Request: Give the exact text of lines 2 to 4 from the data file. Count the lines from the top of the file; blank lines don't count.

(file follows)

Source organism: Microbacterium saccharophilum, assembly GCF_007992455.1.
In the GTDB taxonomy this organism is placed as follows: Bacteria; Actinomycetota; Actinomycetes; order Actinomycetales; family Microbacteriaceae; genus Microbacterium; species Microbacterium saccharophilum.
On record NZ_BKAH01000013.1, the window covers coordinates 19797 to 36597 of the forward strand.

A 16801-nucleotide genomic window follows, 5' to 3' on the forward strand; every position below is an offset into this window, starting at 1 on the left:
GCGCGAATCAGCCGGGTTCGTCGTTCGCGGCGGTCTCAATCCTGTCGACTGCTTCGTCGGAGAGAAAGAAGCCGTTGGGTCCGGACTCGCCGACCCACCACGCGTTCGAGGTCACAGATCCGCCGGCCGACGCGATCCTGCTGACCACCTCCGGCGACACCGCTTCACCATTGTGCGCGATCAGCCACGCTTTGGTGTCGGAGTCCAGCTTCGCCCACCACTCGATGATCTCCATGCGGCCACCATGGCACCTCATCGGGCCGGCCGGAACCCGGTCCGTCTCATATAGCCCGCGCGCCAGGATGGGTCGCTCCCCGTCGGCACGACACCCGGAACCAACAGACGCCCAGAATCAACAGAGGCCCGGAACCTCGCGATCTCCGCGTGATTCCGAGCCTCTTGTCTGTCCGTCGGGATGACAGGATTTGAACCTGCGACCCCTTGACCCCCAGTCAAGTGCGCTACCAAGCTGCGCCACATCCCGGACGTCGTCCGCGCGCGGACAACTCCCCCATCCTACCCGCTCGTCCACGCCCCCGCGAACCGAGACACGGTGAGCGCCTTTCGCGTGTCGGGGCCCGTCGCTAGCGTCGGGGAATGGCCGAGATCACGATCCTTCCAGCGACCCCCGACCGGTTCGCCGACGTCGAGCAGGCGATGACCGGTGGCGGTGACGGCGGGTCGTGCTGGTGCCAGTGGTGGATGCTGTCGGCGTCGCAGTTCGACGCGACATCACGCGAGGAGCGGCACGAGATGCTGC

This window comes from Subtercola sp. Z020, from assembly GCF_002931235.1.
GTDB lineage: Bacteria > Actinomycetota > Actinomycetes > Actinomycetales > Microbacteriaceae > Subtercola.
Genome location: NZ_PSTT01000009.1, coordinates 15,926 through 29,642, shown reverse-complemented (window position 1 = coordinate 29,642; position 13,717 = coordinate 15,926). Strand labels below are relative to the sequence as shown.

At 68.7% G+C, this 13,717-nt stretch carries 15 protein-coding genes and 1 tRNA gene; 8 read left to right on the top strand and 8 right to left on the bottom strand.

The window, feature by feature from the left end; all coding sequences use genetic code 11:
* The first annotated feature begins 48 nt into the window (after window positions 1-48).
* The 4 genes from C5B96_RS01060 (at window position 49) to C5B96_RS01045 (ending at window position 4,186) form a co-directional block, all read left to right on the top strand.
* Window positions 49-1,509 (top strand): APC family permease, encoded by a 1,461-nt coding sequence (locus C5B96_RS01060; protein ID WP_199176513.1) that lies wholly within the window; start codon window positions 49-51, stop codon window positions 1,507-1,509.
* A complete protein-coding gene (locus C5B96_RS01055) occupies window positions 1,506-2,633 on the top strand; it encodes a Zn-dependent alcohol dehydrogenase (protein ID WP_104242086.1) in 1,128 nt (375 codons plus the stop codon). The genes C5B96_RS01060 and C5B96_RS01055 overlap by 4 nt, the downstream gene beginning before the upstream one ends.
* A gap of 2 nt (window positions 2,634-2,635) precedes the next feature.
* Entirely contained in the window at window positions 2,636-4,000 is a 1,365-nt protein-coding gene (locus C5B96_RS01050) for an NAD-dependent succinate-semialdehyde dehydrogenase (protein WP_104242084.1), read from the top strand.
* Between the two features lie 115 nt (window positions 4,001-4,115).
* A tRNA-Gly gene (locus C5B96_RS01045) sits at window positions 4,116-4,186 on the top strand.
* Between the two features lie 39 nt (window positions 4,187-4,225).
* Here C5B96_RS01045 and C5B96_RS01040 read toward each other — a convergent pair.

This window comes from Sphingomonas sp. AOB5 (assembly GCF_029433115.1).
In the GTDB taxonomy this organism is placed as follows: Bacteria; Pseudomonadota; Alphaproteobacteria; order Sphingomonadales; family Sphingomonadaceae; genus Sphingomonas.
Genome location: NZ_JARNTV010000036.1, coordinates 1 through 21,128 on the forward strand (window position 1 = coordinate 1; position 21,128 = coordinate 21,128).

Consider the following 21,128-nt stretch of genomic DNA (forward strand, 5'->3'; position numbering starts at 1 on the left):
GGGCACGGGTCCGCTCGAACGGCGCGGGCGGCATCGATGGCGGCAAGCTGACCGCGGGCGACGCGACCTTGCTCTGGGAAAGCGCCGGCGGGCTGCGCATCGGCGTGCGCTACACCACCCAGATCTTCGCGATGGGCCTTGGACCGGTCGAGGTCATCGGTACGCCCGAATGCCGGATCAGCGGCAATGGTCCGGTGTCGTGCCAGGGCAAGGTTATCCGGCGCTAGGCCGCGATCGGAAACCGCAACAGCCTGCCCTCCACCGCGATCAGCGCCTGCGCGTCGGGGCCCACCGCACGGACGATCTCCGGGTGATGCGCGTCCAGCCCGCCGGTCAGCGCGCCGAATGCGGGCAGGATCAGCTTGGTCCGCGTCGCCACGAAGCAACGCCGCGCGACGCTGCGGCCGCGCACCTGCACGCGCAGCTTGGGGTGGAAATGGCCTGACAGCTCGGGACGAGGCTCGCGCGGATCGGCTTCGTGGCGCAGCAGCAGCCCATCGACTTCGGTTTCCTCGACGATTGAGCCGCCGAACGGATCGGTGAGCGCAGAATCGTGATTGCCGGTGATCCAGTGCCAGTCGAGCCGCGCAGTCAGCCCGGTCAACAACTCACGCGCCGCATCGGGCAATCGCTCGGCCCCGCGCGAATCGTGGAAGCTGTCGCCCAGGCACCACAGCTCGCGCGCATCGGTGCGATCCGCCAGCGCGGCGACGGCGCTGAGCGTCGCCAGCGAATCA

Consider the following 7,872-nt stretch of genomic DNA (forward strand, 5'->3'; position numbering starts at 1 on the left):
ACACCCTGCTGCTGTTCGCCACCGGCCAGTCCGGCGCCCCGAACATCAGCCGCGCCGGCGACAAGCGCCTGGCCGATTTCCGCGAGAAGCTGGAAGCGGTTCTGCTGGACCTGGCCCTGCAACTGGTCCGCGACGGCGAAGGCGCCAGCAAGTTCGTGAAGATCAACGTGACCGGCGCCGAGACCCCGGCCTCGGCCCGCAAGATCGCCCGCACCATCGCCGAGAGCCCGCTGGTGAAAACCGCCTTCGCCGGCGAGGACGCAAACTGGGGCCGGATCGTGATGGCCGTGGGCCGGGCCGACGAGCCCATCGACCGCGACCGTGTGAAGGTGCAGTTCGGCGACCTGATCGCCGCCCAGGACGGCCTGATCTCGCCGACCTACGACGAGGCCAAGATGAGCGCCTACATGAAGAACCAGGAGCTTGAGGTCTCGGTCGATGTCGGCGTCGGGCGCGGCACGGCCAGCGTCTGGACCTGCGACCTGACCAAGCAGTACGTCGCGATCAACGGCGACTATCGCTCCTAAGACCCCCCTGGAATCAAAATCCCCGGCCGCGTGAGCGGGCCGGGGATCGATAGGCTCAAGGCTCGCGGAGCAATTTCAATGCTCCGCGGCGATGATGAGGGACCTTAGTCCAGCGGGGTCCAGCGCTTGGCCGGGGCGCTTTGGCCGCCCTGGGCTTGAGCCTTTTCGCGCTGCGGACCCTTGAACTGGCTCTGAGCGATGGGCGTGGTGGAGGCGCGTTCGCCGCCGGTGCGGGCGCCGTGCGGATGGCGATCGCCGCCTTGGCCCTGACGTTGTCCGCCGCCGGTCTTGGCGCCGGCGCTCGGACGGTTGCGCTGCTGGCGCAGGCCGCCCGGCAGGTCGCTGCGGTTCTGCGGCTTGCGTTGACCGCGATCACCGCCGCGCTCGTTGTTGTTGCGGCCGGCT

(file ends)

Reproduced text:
In the GTDB taxonomy this organism is placed as follows: Bacteria; Actinomycetota; Actinomycetes; order Actinomycetales; family Microbacteriaceae; genus Microbacterium; species Microbacterium saccharophilum.
On record NZ_BKAH01000013.1, the window covers coordinates 19797 to 36597 of the forward strand.

A 16801-nucleotide genomic window follows, 5' to 3' on the forward strand; every position below is an offset into this window, starting at 1 on the left: